Dive in, or the post will grow and grow like an unwanted giant in a half-baked fantasy story, I tell myself.
You could say that Liza’s IG post mentioning po-mo pink from Connie Willis’ Bellwether was a fateful sign that made me check in with the unwanted giant after several months of hiding him in the draft box. I was in the middle of Bellwether when Liza posted about po-mo pink, so I decided I’d call it fate and here we are…
So how did Connie Willis save my life? First, by writing with a sense of humor, though not always writing books that could be called funny. Secondly, by doing research, enjoying the process, and infusing her books with that enjoyment. And that’s easier said than done. There’s something very classic about that approach to storytelling but it’s always been a challenge for storytellers. How do you turn your reader into a fellow victim of folie a deux?… Connie Willis knows how.
Last winter I couldn’t help feeling that parts of reality were dissolving. The whole concept of people researching something to test how the thing in question held up to scrutiny… well, it felt like that was under intense questioning (but not scrutiny) all of a sudden. You’d turn on the news and hear a person talking very loudly about how, in their opinion, feelings are more important than facts… Nothing new in the world, you might say. But the volume got suddenly cranked up to 11 and my head hurt.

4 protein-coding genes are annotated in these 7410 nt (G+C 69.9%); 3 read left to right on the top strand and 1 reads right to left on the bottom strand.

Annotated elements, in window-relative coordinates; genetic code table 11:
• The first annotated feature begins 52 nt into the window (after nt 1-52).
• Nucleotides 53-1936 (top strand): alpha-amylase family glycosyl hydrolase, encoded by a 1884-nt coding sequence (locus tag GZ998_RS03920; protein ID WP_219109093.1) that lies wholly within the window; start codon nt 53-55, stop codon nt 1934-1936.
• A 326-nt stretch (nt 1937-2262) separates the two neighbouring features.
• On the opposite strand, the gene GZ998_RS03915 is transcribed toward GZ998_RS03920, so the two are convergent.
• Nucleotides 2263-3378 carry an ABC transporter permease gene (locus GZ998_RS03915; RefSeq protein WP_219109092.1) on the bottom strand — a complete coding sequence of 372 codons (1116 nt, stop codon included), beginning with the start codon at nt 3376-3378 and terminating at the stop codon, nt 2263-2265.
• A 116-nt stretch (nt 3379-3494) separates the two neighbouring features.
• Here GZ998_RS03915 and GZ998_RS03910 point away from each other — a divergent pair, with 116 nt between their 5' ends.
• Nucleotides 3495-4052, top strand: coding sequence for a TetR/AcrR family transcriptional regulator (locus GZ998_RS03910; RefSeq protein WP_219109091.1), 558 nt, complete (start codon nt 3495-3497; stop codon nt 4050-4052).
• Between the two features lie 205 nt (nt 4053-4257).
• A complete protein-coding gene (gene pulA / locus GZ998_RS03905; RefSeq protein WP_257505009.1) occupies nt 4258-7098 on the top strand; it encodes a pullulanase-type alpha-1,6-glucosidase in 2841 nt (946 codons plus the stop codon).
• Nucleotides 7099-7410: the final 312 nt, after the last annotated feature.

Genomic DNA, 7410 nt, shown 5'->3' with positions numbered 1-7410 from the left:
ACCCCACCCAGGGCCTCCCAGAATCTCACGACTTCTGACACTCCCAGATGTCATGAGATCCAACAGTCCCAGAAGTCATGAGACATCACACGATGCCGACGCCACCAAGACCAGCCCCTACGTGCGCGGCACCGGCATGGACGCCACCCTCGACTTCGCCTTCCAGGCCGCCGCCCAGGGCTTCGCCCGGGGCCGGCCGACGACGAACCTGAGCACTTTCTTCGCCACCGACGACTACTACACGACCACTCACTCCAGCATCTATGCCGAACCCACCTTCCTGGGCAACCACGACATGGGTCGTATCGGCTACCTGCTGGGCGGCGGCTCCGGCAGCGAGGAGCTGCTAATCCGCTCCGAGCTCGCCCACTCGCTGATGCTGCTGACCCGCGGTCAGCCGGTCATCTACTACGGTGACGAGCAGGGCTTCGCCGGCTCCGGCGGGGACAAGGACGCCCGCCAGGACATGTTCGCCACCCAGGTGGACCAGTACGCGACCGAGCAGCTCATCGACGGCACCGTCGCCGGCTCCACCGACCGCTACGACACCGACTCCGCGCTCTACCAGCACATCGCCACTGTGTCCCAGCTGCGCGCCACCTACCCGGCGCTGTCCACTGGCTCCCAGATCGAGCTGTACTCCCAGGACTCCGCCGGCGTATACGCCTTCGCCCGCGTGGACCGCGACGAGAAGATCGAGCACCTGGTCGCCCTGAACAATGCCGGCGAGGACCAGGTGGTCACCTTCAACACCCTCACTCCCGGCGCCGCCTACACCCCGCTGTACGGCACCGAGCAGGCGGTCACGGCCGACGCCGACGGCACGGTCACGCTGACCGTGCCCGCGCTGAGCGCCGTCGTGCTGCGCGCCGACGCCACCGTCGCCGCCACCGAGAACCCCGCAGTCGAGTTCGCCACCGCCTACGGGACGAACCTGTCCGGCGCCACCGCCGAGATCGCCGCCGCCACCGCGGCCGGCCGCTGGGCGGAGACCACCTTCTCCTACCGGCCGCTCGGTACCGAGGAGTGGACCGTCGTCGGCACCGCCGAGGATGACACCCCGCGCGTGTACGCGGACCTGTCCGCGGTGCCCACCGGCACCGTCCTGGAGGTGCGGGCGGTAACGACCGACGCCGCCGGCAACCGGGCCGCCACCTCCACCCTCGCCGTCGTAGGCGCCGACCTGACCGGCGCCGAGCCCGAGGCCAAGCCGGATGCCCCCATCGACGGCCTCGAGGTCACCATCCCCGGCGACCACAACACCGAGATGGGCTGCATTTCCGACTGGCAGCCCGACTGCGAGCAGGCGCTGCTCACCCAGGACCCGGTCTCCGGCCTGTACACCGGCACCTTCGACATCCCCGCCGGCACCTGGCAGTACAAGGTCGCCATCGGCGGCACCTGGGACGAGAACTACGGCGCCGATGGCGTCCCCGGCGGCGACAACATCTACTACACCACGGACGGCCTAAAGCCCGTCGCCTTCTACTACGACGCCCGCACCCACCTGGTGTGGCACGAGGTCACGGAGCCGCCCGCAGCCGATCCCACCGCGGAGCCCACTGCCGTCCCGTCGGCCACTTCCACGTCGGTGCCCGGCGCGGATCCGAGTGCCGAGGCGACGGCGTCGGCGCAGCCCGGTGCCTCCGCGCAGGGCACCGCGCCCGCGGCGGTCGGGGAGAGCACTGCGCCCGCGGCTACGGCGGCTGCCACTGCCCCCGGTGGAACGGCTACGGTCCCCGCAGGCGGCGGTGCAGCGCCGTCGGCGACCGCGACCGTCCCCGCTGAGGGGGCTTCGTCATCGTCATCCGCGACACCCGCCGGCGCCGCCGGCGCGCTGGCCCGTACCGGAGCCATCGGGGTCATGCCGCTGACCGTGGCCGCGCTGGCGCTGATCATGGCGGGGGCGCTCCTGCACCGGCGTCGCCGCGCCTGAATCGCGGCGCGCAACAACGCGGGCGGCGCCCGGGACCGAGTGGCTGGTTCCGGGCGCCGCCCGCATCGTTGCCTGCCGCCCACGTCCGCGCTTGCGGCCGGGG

Willis’ writing brings you the comfort of familiar plot ideas. We start out with time-travelers stumbling into trouble in the past, well-worn details of near-death experiences that we’ve all read somewhere, telepathy a lot like what you’ve seen on Star Trek… and then the narrator takes you by the hand and you land somewhere completely new. None of those familiar popular ideas hold. “Isn’t it silly how many things we take for granted? Isn’t it silly how solid some of our baseless convictions become?”, asks the narrator and the cogs in your brain box start turning. And you’re on an adventure. Scary or funny, you’re not going into it alone, and that, I think, is a wonderful quality of Connie Willis’ prose.
I first heard of To Say Nothing of the Dog years ago but it kept being that book you want to read but somehow don’t get to it. Years passed, Willis published several other books, and finally last year, Cross Talk. And I listened to this interview and knew that I needed to get my hands on it immediately.
After Cross Talk I read Passage, which was haunting but still had that comforting aspect of having someone think through the dilemmas — and the fears — it threw your way with you, allowing you to both be scared and trust you’ll make it through to the last page. I don’t know about you, but it’s something I cherish in scary novels. Maybe because so few of them attempt it.
Willis, I imagine, would have some smart and sarcastic things to say about my claim that “fate” was at work when Liza’s mention of Bellwether coincided with my reading of it. And I hope she puts it in a novel. I’ll definitely pick it up.
Right now I’m reading To Say Nothing of the Dog. And there’s Doomsday Book waiting on my nightstand.
What are you reading?